Try the max connections tool at:
<http://www.smallnetbuilder.com/mydownloads/max_session_tool.zip
Extra credit for running it between two wireless connections.  I think
I burned out a WRT54G running DD-WRT doing that repeatedly because it
was saving the MAC-to-IP address table in NVRAM.  Oops.

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<http://www.neubot.org/bittorrent-and-stream-tests-0.3.6

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Well, if the internet bandwidth is large (i.e. cable modem), and the
machines are old and slow, that seems possible.  Otherwise, I don't
think so.

--  
Jeff Liebermann     jeffl@cruzio.com
150 Felker St #D    http://www.LearnByDestroying.com
Santa Cruz CA 95060 http://802.11junk.com
Skype: JeffLiebermann     AE6KS    831-336-2558

Re: Kindle probs with MiFi
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Oh, the machines are old and he has plenty of them. [Garage sales.] That  
might be it. The BBC stuff I download (er allegedly download, neither  
confirming nor denying here) is generally at the max of my crappy  
1.5mbps DSL. Downloading linux via bit torrent always maxes out my DSL.

Re: Kindle probs with MiFi

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Amazon doesn't care, even if you manage to make it through the "Reboot
your router" level of customer support (which I did)

If you really need to download books on an unsupported wifi connection,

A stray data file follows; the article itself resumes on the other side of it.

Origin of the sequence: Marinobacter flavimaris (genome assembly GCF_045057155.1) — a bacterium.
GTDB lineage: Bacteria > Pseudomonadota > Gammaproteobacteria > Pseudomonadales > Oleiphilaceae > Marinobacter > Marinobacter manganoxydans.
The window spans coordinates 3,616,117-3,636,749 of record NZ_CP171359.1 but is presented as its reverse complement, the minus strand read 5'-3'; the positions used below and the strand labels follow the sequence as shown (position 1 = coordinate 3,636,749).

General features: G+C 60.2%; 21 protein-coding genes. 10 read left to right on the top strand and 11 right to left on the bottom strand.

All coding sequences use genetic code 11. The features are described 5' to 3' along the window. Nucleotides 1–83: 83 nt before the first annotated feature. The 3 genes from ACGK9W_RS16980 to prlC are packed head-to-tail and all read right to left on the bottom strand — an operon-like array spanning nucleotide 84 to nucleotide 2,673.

the 3G option isn't that much more expensive and it solves the problem
entirely by taking the need for wifi out of the picture.

--  
The nice thing about standards, there is enough for everyone to have their own.

Re: Kindle probs with MiFi

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Problematic is a generous word for it; it's downright terrible. And the
DHCP client itself isn't the only issue, it's got some network stack
issues (some resolved, some not)

--  
The nice thing about standards, there is enough for everyone to have their own.

Re: Kindle probs with MiFi
On Mon, 08 Jul 2013 16:36:57 -0700, DevilsPGD

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Groan.  The big problem for me is that the various Kindle devices do
NOT support WPA2-RADIUS encryption or EAP certificate based
authentication.  That causes problems in hospitals, skools, large
corporations, and some of my schemes.  

Incidentally, I sorta blundered across this site:
<http://www.lab126.com
Looks like Kindle development.

I also tried to find Kindle devices in the wi-fi alliance search pages
and found only something called the Whitney reader.
<http://certifications.wi-fi.org/pdf_certificate.php?cid=WFA12463
Nothing else.  Maybe there's a problem getting certified?

--  
Jeff Liebermann     jeffl@cruzio.com
150 Felker St #D    http://www.LearnByDestroying.com
Santa Cruz CA 95060 http://802.11junk.com
Skype: JeffLiebermann     AE6KS    831-336-2558